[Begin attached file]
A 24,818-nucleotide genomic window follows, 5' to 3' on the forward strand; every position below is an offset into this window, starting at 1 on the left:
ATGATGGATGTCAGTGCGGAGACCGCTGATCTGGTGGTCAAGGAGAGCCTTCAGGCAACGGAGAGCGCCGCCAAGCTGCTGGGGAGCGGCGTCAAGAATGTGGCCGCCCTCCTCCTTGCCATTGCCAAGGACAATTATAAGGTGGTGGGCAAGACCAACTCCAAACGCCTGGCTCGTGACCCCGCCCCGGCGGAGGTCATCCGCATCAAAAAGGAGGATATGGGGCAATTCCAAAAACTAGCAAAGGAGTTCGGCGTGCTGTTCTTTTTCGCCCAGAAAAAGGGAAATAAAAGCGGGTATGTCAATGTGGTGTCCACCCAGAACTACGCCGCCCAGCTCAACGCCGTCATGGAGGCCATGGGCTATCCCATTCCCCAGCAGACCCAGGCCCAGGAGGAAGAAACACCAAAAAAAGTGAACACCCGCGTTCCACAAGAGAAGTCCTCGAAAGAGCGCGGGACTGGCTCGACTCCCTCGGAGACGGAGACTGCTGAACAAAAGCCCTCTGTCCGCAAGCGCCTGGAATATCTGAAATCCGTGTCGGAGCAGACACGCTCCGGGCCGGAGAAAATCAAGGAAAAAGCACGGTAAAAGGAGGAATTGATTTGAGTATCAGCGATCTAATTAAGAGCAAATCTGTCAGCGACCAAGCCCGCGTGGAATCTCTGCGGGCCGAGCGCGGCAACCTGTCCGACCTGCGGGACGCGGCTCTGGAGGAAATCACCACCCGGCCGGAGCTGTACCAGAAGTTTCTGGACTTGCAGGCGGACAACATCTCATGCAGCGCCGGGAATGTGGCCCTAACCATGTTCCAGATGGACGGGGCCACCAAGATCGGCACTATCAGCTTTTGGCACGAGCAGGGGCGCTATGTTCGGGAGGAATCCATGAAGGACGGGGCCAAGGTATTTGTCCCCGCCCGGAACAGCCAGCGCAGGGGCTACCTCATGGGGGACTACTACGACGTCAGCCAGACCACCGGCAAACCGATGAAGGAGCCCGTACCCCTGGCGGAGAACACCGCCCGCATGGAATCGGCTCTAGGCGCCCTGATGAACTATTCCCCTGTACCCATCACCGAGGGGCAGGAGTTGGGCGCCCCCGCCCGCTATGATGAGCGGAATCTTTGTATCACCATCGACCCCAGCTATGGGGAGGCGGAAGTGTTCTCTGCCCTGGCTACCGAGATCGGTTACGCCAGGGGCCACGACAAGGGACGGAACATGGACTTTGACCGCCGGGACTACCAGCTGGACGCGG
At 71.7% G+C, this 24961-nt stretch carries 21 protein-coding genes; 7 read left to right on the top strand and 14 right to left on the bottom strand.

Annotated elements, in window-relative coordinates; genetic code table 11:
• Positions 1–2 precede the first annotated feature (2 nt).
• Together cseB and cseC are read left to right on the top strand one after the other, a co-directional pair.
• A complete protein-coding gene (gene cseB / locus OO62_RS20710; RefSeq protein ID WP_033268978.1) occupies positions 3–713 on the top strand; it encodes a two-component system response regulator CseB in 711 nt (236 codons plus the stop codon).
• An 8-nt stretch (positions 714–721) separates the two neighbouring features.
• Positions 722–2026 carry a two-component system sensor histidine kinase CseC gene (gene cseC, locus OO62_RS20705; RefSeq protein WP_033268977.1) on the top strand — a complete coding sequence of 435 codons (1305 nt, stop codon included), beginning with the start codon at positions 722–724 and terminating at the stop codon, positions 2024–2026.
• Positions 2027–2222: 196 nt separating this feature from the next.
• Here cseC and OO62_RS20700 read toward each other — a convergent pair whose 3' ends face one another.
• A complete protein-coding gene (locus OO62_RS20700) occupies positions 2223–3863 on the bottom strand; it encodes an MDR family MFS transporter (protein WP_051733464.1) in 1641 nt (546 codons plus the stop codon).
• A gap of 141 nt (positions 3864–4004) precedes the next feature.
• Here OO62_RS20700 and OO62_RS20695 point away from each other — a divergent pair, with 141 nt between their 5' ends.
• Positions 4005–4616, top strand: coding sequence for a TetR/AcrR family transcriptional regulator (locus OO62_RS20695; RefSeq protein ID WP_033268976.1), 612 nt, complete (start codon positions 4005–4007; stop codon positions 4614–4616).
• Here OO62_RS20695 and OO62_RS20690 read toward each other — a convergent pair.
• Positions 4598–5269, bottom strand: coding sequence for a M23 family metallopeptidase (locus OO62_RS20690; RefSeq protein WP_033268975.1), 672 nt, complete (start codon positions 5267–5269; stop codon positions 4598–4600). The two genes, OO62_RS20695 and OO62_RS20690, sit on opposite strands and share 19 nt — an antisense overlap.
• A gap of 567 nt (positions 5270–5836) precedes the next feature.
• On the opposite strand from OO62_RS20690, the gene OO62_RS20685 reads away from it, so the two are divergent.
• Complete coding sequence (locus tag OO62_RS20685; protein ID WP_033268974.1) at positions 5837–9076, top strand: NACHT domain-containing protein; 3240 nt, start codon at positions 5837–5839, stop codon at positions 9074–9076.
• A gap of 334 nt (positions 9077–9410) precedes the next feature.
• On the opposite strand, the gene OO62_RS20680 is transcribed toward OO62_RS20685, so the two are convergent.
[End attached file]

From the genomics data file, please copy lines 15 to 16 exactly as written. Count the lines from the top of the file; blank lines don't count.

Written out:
• Positions 4005–4616, top strand: coding sequence for a TetR/AcrR family transcriptional regulator (locus OO62_RS20695; RefSeq protein ID WP_033268976.1), 612 nt, complete (start codon positions 4005–4007; stop codon positions 4614–4616).
• Here OO62_RS20695 and OO62_RS20690 read toward each other — a convergent pair.